2011 Retrospective: April
The White Wash
Walter Plecker, Virginia’s registrar in the 1920s, eradicated records of Indian births and marriages to support his directive that all Indians be categorized as blacks. Because of his racist policies, six Virginia tribes are having a hard time getting federal recognition because much of their documentation was destroyed.
The Revolution Will Be Indigenous
The Bolivian government is aggressively implementing its radical program for agrarian reform and giving farmland back to the poor. The government says it has distributed 400,000 acres this year alone and plans to give away much more in the next few years.
Native Government Contracting Program
On April 7, the U.S. Senate Committee on Indian Affairs heard a parade of American Indian and Alaska Native tribal and business leaders urging Congress to protect Native participation in the Small Business Administration section 8(a) government contracting program. Lance Morgan, chairman of the Native American Contractors Association (NACA) and president and chief executive of Ho-Chunk, Inc., the economic development arm of the Ho-Chunk Nation of Nebraska, told Congress that tribes are just now starting to benefit from the federal contracting marketplace “after being left out, locked out, and elbowed out for decades.”
Some Serious Blowback
A massive offshore wind-energy project in Nantucket Sound has outraged local tribes and many environmental groups, who say they weren’t properly consulted on the endeavor, and are now trying to blow the project out of the water with a slew of appeals and lawsuits.
Bankrupt Catholic Order Must Pay
Between the 1940s and the 1990s, children at boarding schools ranging from remote Alaskan villages to those on northwestern tribal lands faced sexual, physical or psychological abuse from Jesuit missionaries. On March 25, the approximately 524 victims in the five-state area of Oregon, Washington, Idaho, Montana and Alaska, most of them American Indians and Alaska Natives, received some justice in the form of $166.1 million—the third-largest settlement in the Roman Catholic Church’s sexual-abuse saga and the largest ever by a single Catholic religious order. Insurance companies will pay $118 million of the settlement, with the Jesuits paying $48.1 million. The Jesuit order ran schools in villages and on reservations throughout the five-state area.
Betting on His Record
A hot and smoky election campaign battle for chairman of the National Indian Gaming Association (NIGA) turned out to have very little fire after all. After weeks of speculation, tension, rumors and uncertainty, Ernie Stevens Jr., NIGA’s incumbent chairman, won the election over challenger Ivan Mikal by a vote of 121-14. Stevens, who has led NIGA for 10 years, now begins his sixth term as chair of and spokesman for the country’s biggest Indian gaming organization. He is a citizen of the Oneida Nation of Wisconsin.
When students at Wiscasset High School (WHS) in Maine begin a new school year, “Redskins” won’t be their nickname anymore. They and seven other schools in the area have voted to replace the Redskins mascot at WHS with “Wolverines.” The Maine Indian Tribal-State Commission asked the school board to stop using the Redskins mascot last fall because it’s racist and offends Indian people, particularly Maine’s Wabanaki nations of Penobscot, Passamaquoddy, Maliseet and Micmacs. But supporters of the racist image and name have said they will continue the battle.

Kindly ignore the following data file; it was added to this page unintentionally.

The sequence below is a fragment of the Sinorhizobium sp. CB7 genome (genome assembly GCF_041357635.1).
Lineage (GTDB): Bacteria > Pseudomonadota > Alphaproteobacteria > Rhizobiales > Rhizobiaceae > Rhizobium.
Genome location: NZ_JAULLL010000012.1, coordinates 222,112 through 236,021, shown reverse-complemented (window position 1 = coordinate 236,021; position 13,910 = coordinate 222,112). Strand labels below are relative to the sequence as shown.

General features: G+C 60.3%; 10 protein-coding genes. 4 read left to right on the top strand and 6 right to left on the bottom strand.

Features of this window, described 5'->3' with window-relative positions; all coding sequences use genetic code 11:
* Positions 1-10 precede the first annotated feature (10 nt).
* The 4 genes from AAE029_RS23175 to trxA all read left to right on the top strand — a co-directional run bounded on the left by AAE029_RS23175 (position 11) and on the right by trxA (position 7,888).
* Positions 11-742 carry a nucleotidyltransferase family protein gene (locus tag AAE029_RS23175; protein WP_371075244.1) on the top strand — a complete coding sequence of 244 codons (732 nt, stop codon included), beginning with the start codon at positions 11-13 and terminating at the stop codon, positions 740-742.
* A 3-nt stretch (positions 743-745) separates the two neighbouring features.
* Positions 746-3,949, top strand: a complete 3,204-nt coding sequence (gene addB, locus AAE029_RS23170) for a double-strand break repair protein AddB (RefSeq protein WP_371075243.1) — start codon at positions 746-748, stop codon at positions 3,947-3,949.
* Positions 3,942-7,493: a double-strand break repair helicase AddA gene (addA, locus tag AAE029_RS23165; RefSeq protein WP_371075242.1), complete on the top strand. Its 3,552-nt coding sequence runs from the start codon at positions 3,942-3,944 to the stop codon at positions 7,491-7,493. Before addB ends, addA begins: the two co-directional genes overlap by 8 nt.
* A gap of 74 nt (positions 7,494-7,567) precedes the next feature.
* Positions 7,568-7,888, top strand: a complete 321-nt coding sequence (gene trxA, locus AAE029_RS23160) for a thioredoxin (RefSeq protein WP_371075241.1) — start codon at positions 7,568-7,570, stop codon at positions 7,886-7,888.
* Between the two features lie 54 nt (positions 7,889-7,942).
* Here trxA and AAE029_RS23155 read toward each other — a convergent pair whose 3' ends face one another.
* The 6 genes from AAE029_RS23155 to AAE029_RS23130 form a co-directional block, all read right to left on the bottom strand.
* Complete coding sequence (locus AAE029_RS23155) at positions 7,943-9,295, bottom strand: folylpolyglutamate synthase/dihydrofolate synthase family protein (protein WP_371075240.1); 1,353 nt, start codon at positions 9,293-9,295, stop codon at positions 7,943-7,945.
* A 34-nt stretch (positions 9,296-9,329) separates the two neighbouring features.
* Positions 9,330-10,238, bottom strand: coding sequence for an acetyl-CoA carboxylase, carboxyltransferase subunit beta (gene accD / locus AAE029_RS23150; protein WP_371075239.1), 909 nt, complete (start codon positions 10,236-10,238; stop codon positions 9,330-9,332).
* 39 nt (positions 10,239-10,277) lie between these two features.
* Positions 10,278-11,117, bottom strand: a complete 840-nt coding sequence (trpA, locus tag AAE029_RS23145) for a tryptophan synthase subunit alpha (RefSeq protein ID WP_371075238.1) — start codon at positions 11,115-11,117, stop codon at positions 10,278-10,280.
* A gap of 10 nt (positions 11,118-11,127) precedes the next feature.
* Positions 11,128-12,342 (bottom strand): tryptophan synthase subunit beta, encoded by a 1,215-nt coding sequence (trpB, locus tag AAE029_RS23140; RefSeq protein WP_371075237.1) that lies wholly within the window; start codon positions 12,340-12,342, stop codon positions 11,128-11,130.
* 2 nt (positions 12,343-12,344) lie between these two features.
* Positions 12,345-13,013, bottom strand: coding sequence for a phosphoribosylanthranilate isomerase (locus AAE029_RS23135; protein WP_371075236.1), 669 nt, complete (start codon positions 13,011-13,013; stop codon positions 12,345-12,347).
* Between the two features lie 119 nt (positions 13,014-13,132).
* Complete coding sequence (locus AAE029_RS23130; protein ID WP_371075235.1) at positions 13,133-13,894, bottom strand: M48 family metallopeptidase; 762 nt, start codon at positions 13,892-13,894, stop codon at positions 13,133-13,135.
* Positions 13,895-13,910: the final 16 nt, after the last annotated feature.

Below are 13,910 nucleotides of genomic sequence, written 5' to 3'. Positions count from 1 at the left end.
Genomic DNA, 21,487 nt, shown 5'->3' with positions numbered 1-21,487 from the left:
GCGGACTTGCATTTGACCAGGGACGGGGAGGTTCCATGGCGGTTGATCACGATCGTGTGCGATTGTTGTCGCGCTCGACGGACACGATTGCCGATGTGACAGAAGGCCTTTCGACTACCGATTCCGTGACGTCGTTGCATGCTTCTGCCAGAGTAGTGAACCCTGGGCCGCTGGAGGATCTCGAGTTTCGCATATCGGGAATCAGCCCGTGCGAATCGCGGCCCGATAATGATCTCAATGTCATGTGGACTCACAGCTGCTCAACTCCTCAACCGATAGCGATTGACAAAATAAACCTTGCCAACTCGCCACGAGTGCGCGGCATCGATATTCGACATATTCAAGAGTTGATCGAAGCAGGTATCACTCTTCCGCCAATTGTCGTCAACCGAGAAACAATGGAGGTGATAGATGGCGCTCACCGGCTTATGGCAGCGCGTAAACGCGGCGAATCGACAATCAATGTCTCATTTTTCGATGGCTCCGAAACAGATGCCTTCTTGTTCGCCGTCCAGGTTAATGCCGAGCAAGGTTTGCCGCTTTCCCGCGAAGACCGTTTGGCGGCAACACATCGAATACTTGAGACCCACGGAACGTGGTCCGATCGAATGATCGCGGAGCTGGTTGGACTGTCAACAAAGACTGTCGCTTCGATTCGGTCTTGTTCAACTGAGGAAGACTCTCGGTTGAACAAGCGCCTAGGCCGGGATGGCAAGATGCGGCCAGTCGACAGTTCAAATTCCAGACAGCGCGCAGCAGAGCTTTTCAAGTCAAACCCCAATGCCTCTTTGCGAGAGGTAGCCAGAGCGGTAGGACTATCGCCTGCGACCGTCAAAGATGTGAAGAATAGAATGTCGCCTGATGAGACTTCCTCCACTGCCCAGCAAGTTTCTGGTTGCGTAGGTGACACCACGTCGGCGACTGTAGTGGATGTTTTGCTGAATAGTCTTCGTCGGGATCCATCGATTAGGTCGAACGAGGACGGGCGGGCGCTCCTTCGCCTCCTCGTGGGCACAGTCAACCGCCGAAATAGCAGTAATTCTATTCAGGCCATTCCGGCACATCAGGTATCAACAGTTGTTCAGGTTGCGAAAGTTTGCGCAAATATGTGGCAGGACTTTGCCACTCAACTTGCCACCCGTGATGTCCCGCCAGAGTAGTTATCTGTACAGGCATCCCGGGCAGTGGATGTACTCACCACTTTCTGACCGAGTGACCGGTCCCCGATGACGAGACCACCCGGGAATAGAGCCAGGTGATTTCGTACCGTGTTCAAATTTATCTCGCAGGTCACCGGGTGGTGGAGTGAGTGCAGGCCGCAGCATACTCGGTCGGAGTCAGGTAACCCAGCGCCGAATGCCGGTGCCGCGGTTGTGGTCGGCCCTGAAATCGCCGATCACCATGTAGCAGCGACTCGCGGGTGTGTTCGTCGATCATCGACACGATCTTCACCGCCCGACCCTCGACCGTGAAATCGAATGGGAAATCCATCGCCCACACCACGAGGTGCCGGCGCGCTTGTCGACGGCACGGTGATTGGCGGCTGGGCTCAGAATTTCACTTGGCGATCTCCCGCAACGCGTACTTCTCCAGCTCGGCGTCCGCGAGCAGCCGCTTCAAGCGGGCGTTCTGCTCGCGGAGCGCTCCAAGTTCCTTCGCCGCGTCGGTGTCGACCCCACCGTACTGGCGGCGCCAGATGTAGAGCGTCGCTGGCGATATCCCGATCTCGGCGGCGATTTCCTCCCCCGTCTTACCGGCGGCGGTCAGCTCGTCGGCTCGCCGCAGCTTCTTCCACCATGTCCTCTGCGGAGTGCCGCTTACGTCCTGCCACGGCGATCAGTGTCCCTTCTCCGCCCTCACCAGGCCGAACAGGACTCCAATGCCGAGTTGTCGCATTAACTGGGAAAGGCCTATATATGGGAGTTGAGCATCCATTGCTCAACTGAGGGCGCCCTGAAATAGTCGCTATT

NAJA Cut From Wikipedia
In January Wikipedia administrators deleted the entry for the Native American Journalists Association—for the second time. Wikipedia lists 76 organizations under the category, “American journalism organizations.” It includes boxing, soccer and baseball writers associations. It includes the associations of Asian American journalists, black journalists, Hispanic journalists, Korean American journalists, lesbian and gay journalists, and UNITY: Journalists of Color, of which NAJA is a member. But unlike their journalism cohorts, they’re non-existent to Wikipedia.
Close to 20,000 people in Puerto Rico identified themselves as “American Indian” in the 2010 U.S. Census report, a 49 percent increase in the number of island Puerto Ricans to do so. In 2000, the number was 13,336. Some see this reporting as yet another reflection of a growing awareness of the indigenous roots, or Taíno aspect, of Puerto Rican identity—more and more people are joining Taíno organizations and attending Taíno-related celebrations. Others see it as a signal that Puerto Ricans are asserting their own identity, separate from the influences of first the Spanish and then U.S. colonizers.
Canada is facing its 41st federal election after a vote of no-confidence for Prime Minister Stephen Harper prompted the dissolution of Parliament. This traces back to a scandal over Harper’s aide Bruce Carson, who allegedly lobbied to get First Nation contracts for a water-filtration company that employs his fiancée, a 22-year-old former escort, who stood to gain millions from a deal.
Free at Last
Five First Nations on western Vancouver Island rejoiced as April 1 dawned and they celebrated the end of their thrall to the Indian Act. The nations now share 24,550 hectares of treaty settlement lands and a $73.1 million capital transfer, and negotiated deals that could bring in $1.8 million a year from commercial forestry operations.
A Sign of Hope
Subtle and not-so-subtle racism against Indians has always been a problem in Bemidji, Minnesota. But then Michael Meuers came up with a modest proposal. He asked business owners to put the Ojibwe words for “women” and “men” on their restroom doors. That small step led to a happy bridging of two cultures.
—Click here if you missed our January 2011 retrospective.
—Click here if you missed our February 2011 retrospective.
—Click here if you missed our March 2011 retrospective.
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